Go with your gut—a common piece of advice that encourages us to tap into some of our most primitive and powerful instincts.
But being responsible for the health and well-being of an aging loved one means caregivers are constantly being forced to question their hunches. The number and sheer complexity of the decisions faced by those taking care of elderly relative can be overwhelming.
Where should my mother live? What's the best treatment for Alzheimer's disease? How do I know when my parent can no longer care for themselves?
When bombarded by this onslaught, you may start second-guessing yourself and it becomes ever more challenging for you to tap into—and trust—your internal insight.
What does it mean to "trust your gut?" When taking care of a beloved senior, is it ever appropriate to rely on instinct alone? Is there value in second-guessing decisions made based on instinctual feelings?
The "6th-sense" defined
Renee Trudeau, life coach and author of, "Nurturing the Soul of Your Family," likens intuition to an internal GPS system. She says that most of us use our "internal knowingness" to make decisions every day—it just comes so naturally that we often don't recognize when we use it.
Psychologists describe intuition as a synchronized mental assessment of past experiences, learned knowledge and current situational cues that results in the commonly-cited, "gut feeling," or "sixth-sense."
"Intuition is not as magical or mysterious as it sounds. It's a mental tool that uses our perception of things that may not be otherwise obvious, such as someone's facial expressions, pheromones, past behavior and ‘vibes,' to give us an impression we could not get on a rational level," says Tina Tessina, Ph.D., psychotherapist and author of, "Money, Sex and Kids: Stop Fighting About the Three Things That Can Ruin Your Marriage."
Intuition can come in handy if you're trying to determine whether your mother or father needs extra help taking care of themselves. Pay attention to the things they're not saying—body language, facial expressions, habits, etc. You know what's normal for your parent. If things seem out of sorts, it might be time to have a serious conversation about moving to assisted living, or getting extra care.
Caregivers must balance instinct with information
As a caregiver, should you trust your gut when making decisions that affect your loved one?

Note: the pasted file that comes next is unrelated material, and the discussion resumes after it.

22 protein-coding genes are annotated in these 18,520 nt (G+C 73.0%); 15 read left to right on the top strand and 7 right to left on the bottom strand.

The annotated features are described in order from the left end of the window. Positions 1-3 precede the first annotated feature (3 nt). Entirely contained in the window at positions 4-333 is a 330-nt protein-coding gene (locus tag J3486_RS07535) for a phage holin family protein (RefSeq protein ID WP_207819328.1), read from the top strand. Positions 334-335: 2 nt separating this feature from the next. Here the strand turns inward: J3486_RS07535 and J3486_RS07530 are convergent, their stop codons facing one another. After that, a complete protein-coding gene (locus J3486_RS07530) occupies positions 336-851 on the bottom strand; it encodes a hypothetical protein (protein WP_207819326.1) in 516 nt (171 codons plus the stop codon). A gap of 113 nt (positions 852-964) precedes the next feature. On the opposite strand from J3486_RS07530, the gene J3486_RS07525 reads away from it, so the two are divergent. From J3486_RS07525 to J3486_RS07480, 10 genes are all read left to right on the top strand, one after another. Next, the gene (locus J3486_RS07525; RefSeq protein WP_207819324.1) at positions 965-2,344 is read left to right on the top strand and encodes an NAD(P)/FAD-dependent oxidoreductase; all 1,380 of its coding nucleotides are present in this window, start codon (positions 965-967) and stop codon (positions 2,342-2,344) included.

Yes and no.
Research has shown that when people base decisions on their instincts, they often come up with the correct answers to problems, and that too much rumination can lead to what is known as "analysis paralysis"—the inability for a person to make even a simple decision, because they're thinking too much about it.
However, relying solely on intuition can impair your ability to make good, unbiased choices.
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Tessina warns that desire for wish fulfillment can prejudice a decision, especially when you're dealing with an important issue, such as determining what kind of living situation is best for your elderly parent. To caregivers, she says, "Honor your hunches, but check them out against medical and best practice information."
Emotionally-charged decisions, such as whether or not to place a dying loved one on hospice, present another potential pitfall. In this circumstance, you may become plagued by guilt and doubt, or feel as though you're "giving up," and just letting your family member die.
If you find yourself in a situation where it's difficult to detach from your feelings and clear your mind, Trudeau suggests talking to other people you trust, preferably those who have been in the same situation, or a professional who can help you sort out and think through the options.
Learning how to talk to your gut
Some people find it easy to access their intuition, communicating with their inner instincts like the life-long companions that they are. Others feel disconnected and incapable of engaging in an internal dialogue with their subconscious selves.
What can you do if your gut isn't very gregarious?
- Learn as much as you can: Particularly if you're unused to trusting your instincts, Trudeau suggests bouncing any and all ideas off of someone whose opinion you value. "Often just talking a decision through out-loud with someone we trust, helps us arrive at the answer," she says. To be able to engage in an informed discussion with a confidant, you must first fully understand the issues surrounding whatever decision you need to make. The well-worn advice of making the best decision you can with the information you have speaks to the benefit of gathering as much information about a topic as you possibly can.
- Listen to your body: An essential step in harnessing your inner instincts is to be able to, as Trudeau says, "Move out of your head and into your heart." Different strategies work for different people. Some people might find that going for a jog helps clear their mind and allow their intuition to surface. Others may need to sit quietly with themselves, turning their awareness inside using meditation and breathing exercises.
- Stop second-guessing yourself: "Second-guessing won't do anything but paralyze you," Tessina declares. If you become preoccupied by the "bad" decisions you've made in the past, it will just make it that much harder to move on and trust in your ability to know what to do.
No matter where you are in the process of learning to trust your instincts, be patient and forgiving. Teaching yourself to rely on informed intuition is tricky, but it can help you make better choices for your loved one.